Chesed is used frequently in the Old Testament, appearing roughly 250 times (246 according to TLOT[1] and 245 according to NIDOTTE[2]), and is distributed widely as well, appearing more than once in at least 25 Old Testament books, ranging from the earliest (Genesis and Job) to the latest, (Esther and Malachi.)[3] By far, the book of Psalms contains the most instances of chesed, with at least 125, accounting for over half of the word’s usage in the Old Testament. Chesed can refer to inter-human relationships but roughly 75 percent of the time when it appears in the Old Testament, it is referring to God’s relationship and dealings with man.[4]

Chesed in Old Testament Context

            Prior to the twentieth century, chesed was almost always translated using words such as mercy, faithfulness, love and kindness.[5] Gesenius’ Hebrew-Chaldee Lexicon to the Old Testament, first published in 1847, uses the words “zeal”, “love”, “desire”, “mercy” and “benevolence”.[6] Brown Driver Briggs, appearing in 1906, similarly uses the words “kindness” and “goodness” specifying “kindness, especially as extended to the lowly, needy and miserable”[7]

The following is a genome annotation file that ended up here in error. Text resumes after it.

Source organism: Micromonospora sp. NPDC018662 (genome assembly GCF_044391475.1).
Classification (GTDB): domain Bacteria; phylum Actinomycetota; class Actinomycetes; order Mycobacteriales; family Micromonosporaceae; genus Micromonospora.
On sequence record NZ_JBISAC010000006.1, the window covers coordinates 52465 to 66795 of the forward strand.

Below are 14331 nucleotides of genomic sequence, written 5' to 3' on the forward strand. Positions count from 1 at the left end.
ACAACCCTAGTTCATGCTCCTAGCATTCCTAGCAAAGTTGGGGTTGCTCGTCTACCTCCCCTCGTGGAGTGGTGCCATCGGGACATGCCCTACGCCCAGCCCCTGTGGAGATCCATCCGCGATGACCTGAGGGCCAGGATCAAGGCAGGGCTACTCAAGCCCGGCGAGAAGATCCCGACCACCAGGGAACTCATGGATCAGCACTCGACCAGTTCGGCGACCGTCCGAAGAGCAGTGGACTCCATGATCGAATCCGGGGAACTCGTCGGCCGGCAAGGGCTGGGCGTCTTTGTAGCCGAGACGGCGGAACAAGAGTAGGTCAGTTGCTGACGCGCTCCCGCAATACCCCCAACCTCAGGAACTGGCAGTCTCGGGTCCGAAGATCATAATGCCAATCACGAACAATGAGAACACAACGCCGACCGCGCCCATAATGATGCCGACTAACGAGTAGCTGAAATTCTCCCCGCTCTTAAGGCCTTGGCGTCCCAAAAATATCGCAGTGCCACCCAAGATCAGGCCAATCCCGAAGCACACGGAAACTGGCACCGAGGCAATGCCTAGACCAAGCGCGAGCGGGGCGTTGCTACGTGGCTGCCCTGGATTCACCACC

The traditional understanding of chesed was strongly challenged in 1927 with the release of a very influential doctoral dissertation published in Germany by Nelson Glueck. This work contained a detailed argument that chesed should be understood in light of covenant relationship, and was therefore more a function of loyalty and fidelity than simply mercy and kindness. R. Laird Harris summarizes Glueck’s view, “He built on the growing idea that Israel was bound to its deity by covenants like the Hittite and other treaties. He held that God is pictured as dealing basically in this way with Israel. The Ten Commandments were stipulations of the covenant, Israel’s victories were rewards of covenant keeping, her apostasy was covenant violation and God’s chesed was not basically mercy, but loyalty to His contractual obligations.”[8] Further elucidation of Glueck’s view is found in the Theological Lexicon of the Old Testament, “[according to Glueck] chesed does not refer to a spontaneous, ultimately unmotivated kindness, but to a mode of behavior that arises from a relationship, defined by rights and obligations.”[9] This view has been widely accepted among certain scholars, and has greatly influenced modern understanding of the meaning of chesed, and as such, the nature of God’s relationship with the Hebrew people. A full examination of the context and uses of chesed in the Old Testament, however, seems to quite clearly refute Glueck’s position.